The magnetic behaviour of the RMn2Ge2 sub-series (R = rare earth) of naturally layered ternary compounds depends critically on the Mn next-neighbour distance. For values greater than 2.87 Å ferromagnetism is observed, whereas below this antiferromagnetic ordering is favoured. Within this sub-series, SmMn2Ge2 is a unique case because the Mn-Mn planar distance is approximately equal to this critical value, and numerous magnetisation measurements have shown a complex temperature dependence of the magnetic ordering in the compound. SmMn2Ge2 has three magnetically ordered phases. At 345 K (above which the compound is paramagnetic), the material becomes ferromagnetic. Below 155 K, antiferromagnetic ordering occurs, and remains for temperatures down to 105 K, then the compound becomes ferromagnetic once more, i.e., it exhibits re-entrant ferromagnetism. The ordering is strongly anisotropic: in the high temperature ferromagnetic phase, the easy axis lies along the [001] (c-axis) direction, whereas in the low temperature ferromagnetic phase it lies along the [110] (basal plane) direction. As a naturally-layered material, the properties of SmMn2Ge2 provide an important complement to studies of artificial multilayer materials, and therefore a full understanding of its magnetisation is essential.

Magnetic Compton scattering, which is uniquely sensitive to the spin component of magnetisation, was used to study the spin density distribution in SmMn2Ge2. The basal plane magnetic Compton profile (MCP) for SmMn2Ge2 was measured on the high energy X-ray beamline ID15A, with an incident beam energy of 296 keV, and at temperatures of 40 K and 230 K. The MCP measured at 40 K is shown in Figure 75, together with model profiles for Sm 4f and Mn 3d electrons based on relativistic Hartree Fock free atom wavefunctions, which have been fitted to the data for the momentum range pz > 2 a.u. The profiles for Mn 3d and Sm 4f electrons are significantly different, the latter being 50% broader, and therefore fitting at high momenta can be used to separate the moments. This difference in the characteristic widths of the Compton lines can be thought of as simply arising from the fact that the Sm 4f electrons are more tightly bound than the Mn 3d electrons. The position space and momentum space wavefunctions constitute a Fourier pair and thus this difference manifests itself in higher momentum components for the 4f against the 3d electrons: a result which is also evident from simple consideration of the uncertainty principle.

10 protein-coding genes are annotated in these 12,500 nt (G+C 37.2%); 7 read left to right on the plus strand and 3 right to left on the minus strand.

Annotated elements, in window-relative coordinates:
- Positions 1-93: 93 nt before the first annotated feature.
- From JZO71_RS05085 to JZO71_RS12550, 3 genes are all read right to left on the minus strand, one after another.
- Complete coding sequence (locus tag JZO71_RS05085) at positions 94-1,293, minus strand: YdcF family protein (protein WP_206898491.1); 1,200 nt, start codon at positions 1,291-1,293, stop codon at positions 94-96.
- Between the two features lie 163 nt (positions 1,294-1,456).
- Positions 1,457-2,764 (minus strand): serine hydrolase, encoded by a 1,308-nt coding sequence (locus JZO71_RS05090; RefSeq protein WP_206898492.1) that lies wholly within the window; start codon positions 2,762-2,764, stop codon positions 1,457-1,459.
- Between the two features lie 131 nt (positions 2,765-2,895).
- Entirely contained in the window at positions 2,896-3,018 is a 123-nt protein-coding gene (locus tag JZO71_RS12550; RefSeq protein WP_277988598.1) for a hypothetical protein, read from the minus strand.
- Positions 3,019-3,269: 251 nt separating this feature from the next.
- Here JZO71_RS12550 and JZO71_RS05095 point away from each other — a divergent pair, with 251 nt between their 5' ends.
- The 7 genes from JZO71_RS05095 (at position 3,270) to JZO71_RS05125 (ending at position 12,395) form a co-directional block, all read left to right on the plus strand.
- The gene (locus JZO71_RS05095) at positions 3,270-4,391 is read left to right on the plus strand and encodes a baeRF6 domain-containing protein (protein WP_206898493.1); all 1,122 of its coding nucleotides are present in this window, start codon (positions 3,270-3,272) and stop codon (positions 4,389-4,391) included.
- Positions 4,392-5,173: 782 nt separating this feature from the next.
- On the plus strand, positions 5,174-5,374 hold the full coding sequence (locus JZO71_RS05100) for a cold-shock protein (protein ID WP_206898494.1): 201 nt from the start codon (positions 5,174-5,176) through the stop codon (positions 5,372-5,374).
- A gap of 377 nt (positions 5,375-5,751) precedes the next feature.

The results presented in Figure 75 clearly show that there is a large negative 4f spin moment, opposed to the positive Mn 3d moment. For 4f electrons, deviations from the atomic behaviour are small. The area under the fitted 4f curve therefore gives a reliable estimate of the Sm spin moment which we deduce to be 3.2 ± 0.5 µB. The total spin moment, calculated simply by integrating the MCP, is zero. Therefore the spin moment associated with the Mn 3d electrons together with the delocalised electrons, also amounts to the same value, 3.2 µB, but with an antiparallel alignment. The fitted Mn 3d profile (dotted line in Figure 75) is inappropriate at pz < 2 a.u. because the 3d electrons are sensitive to the solid state environment, and their contribution will differ from free atom behaviour. In addition there are likely to be small delocalised low momentum contributions from both Mn (4sp-like) and Sm (5d- and 6sp-like). From these results, we may simply interpret that there is a Sm 4f spin moment of 3.2 µB, which is aligned antiparallel to the Mn 3d, and total magnetisations. Since the total spin moment is zero, in order to account for the macroscopic ferromagnetic moment of 4.1 µB, measured by SQUID magnetometry, there must be an orbital moment of this size. This orbital moment is aligned with the total magnetisation, i.e. parallel to the Mn spin direction. The total Sm moment is therefore 0.9 ± 0.5 µB and is aligned parallel to the bulk magnetisation direction. These results show clearly that, despite the small size of the total Sm magnetisation as measured by neutrons, the spin and orbital contributions are both large, and the magnetic Compton scattering experiment provides a unique method to access this information. The magnetic Compton profile measured at T = 230 K and presented in Figure 76, shows a clear difference in shape. The Sm 4f moment is very much reduced, but the high momentum region is not purely Mn 3d-like. In order to fit to these data, there must still be a small Sm 4f moment antiparallel to the Mn moment. As far as the authors are aware, this is the first time the high temperature Sm moment has been observed conclusively in this material.

J.E. McCarthy (a), J.A. Duffy (b), C. Detlefs (a), M.J. Cooper (b), P. Canfield (c).

(a) ESRF
(b) University of Warwick (UK)
(c) Ames Laboratory, Iowa State University (USA)